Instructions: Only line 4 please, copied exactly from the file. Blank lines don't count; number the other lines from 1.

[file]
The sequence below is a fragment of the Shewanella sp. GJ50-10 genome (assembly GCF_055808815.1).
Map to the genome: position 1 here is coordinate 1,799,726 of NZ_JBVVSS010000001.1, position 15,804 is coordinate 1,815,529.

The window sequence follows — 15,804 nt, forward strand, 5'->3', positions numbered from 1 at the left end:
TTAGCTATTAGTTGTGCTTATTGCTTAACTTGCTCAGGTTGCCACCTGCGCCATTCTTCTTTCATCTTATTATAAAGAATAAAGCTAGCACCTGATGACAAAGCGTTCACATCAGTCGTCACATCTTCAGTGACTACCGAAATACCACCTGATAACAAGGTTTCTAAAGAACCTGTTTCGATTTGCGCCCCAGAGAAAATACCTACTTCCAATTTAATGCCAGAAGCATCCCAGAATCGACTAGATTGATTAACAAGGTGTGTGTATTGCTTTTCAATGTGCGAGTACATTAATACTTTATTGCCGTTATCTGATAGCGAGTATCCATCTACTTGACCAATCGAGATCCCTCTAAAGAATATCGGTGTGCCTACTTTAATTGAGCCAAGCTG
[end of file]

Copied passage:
TTAGCTATTAGTTGTGCTTATTGCTTAACTTGCTCAGGTTGCCACCTGCGCCATTCTTCTTTCATCTTATTATAAAGAATAAAGCTAGCACCTGATGACAAAGCGTTCACATCAGTCGTCACATCTTCAGTGACTACCGAAATACCACCTGATAACAAGGTTTCTAAAGAACCTGTTTCGATTTGCGCCCCAGAGAAAATACCTACTTCCAATTTAATGCCAGAAGCATCCCAGAATCGACTAGATTGATTAACAAGGTGTGTGTATTGCTTTTCAATGTGCGAGTACATTAATACTTTATTGCCGTTATCTGATAGCGAGTATCCATCTACTTGACCAATCGAGATCCCTCTAAAGAATATCGGTGTGCCTACTTTAATTGAGCCAAGCTG